People: Patty Taylor, Hogsett Elementary cafeteria manager

November 17, 2003|HERB BROCK

When Patty Taylor attended Danville schools as a child, she actually enjoyed most of the meals she received during her 12 years in the system.

"There probaby were only two things I didn't care for: Fig Newton cookies and that lima bean-corn concoction called succotash," said the 1976 Danville High School graduate. "Otherwise, I really liked school cafeteria food."

She saw a lot of it as a schoolchild and she's seen a lot of it over the last 15 years as an adult worker - three as a server and cook at the Jennie Rogers Elementary School cafeteria and the last 12 as manager of Hogsett Elementary School cafeteria. Counting up her time on both sides of the serving line, she's been involved with school cafeteria food for 27 of her 45 years.

But she's found that eating food is a lot easier than managing it.

"There's a lot of paperwork, from menus to food orders to forms to the government showing that you're meeting minimum nutritional standards," said Taylor. "Then, there's the nuts and bolts of making sure all the food on the menu for a particular day is in stock and that it is prepared properly and served on time."


The daily menus at Hogsett and the Danville system's two other elementary schools, Jennie Rogers and Toliver, are the product of planning that Taylor does with her counterparts at the other two schools.

"Our menus are generally the same or similar, but each of us has the flexibility to change a few things or add our own special meals," she said.

One way the Danville elementaries differ from other schools is that they do not cycle menus, Taylor said.

"Many, if not most, school cafeterias do cycle menus, (meaning) they will come up with 10 to 12 menus and that cycle will be repeated and repeated and repeated over the school year," she said. "In other words, if you are served chili dogs on a Tuesday, you can mark your calendar for two Tuesdays later and you'll get chili dogs.

"Now, we do repeat meals, but it's not on a particular cycle. We are able to put in a different or new meal here and there."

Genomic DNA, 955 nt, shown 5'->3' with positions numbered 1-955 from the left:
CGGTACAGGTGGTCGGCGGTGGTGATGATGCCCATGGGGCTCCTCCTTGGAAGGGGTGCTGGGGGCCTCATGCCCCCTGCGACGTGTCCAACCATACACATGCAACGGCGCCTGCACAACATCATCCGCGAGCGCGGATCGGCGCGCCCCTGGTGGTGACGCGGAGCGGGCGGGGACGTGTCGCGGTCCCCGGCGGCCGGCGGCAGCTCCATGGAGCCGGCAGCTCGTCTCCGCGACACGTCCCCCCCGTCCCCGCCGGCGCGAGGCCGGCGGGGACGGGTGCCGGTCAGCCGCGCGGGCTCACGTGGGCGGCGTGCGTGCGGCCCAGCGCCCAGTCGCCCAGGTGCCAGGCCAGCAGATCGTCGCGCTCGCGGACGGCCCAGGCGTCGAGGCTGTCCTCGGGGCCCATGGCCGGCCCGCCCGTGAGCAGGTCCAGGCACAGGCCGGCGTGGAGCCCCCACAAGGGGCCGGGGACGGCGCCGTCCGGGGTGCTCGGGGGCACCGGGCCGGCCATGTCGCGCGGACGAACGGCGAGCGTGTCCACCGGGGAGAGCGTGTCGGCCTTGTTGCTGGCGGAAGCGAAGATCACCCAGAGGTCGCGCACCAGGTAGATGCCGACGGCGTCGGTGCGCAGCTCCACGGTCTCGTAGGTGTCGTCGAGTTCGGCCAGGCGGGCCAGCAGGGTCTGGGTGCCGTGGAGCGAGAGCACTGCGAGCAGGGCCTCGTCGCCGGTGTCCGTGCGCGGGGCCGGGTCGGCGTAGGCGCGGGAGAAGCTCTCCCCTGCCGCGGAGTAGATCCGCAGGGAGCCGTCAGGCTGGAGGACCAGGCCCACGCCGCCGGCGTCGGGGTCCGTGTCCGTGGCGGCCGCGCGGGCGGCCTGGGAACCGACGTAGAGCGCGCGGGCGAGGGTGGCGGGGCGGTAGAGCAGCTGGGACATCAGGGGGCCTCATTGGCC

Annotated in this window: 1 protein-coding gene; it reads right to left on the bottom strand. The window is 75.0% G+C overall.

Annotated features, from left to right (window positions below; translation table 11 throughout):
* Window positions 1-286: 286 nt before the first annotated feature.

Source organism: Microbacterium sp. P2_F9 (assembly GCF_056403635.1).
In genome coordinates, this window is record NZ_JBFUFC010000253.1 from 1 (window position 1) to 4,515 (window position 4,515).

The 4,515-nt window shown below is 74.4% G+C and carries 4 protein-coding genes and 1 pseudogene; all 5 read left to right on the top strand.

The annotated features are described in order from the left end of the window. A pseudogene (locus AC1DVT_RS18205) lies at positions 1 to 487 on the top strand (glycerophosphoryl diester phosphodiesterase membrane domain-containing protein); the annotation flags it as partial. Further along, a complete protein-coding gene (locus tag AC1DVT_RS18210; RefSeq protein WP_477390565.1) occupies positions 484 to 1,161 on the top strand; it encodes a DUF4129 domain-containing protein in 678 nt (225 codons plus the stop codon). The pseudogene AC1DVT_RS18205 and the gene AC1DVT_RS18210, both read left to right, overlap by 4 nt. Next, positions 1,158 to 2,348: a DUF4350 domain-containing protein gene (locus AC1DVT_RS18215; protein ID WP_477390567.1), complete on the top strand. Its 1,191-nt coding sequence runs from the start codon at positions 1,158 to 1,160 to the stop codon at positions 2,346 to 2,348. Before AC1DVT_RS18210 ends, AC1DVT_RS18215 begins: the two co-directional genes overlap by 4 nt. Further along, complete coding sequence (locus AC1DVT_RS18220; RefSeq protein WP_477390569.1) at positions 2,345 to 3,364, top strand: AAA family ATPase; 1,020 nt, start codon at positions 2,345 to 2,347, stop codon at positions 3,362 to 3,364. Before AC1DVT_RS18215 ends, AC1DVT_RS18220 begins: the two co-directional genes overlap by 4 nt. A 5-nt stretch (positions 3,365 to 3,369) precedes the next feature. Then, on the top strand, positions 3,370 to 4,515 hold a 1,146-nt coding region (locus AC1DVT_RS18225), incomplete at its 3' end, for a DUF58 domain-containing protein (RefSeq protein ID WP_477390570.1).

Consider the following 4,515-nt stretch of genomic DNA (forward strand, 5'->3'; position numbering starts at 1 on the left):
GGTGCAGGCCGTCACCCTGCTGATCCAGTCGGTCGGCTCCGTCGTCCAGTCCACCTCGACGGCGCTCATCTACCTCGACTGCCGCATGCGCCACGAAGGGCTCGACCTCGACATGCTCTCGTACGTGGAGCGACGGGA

And many of the meals, or at least parts of them, are inspired by the schoolchildren.

"We periodically ask the kids what they like and what they don't like," said Taylor. "And they will tell us what they want and grumble if they don't like something."

She said favorites of the Hogsett kids include pizza, chicken nuggets, chicken tenders, popcorn chicken, popcorn shrimp, hotdogs and chili dogs.

Taylor said one thing the Hogsett students don't like is trail mix, which includes nuts, dried dates and raisins. And they still don't like it even after Taylor has tried to dress it up with additional ingredients and icing in what she calls her "sunshine bar."

"The government gave us these trail mixes and, no matter if we serve it as is or try to make it tastier, most of the kids turn up their noses at it," she said. "Trail mix has the same effect on these kids as Fig Newtons did on me when I was their age eating in the school cafeteria."

But they do seem to like most other things Taylor and her crew serve. The main courses last week at Hogsett were: Monday, hamburgers and french fries; Tuesday, chili, grilled cheese sandwiches and tater tots; Wednesday, chicken nuggets and mashed potatoes; Thursday, soup, sandwiches and potato wedges; and Friday, Little Caesar's Pizza.

"We've gotten pretty good reviews from the kids on the food we serve them. At least we have not been accused of serving a 'mystery meat,'" she said with a laugh.

Taylor said meals more than meet minimum government nutrition standards, and they include the following daily allotments: 2 ounces of meat per child; three-fourths cup of fruit or vegetables, plus another one-fourth cup one day during the week; and two ounces of bread.

"We also are required to make sure that no more than 30 percent of the calories from each meal come from fat," she said. "We are well under that percentage."

There are about 325 students - preschool through fifth grade - at Hogsett and, of that number, 120 or so each day eat breakfast and 300 or so eat lunch or salad bar fare. Fifteen to 20 students every day bring their lunches from home. About 55 percent of the Hogsett student body are on the free or reduced lunch program.

"I love the fast pace of the job, preparing a variety of food, and the kids," said Taylor. "I feel we're providing good, nutritional meals to kids, some of whom are getting their only balanced meals of the day."

Taylor started her career in food service at a place where nutrition and balance weren't top priorities. She worked at a local fast-food restaurant for 12 years. While the food wasn't necessarily healthful, the job provided the "springboard" to her career in school cafeteria work, which began in 1988 as a server at Jennie Rogers.

"I've spent a majority of my life eating cafeteria food, serving it or managing it, and I've enjoyed both roles. Of course, I've also prepared a lot of meals at home," said the wife of David Taylor, a longtime ATR employee now working at Topty in Frankfort, and mother of Melissa Baxter, a Danville insurance agent, and Melanie Bowling, who, as a teacher in the Danville system, can sample school cafeteria food every day at work.

"One thing I can say for sure about my life in food (is that) it hasn't produced any food fights at work or at home," Taylor said with a chuckle."

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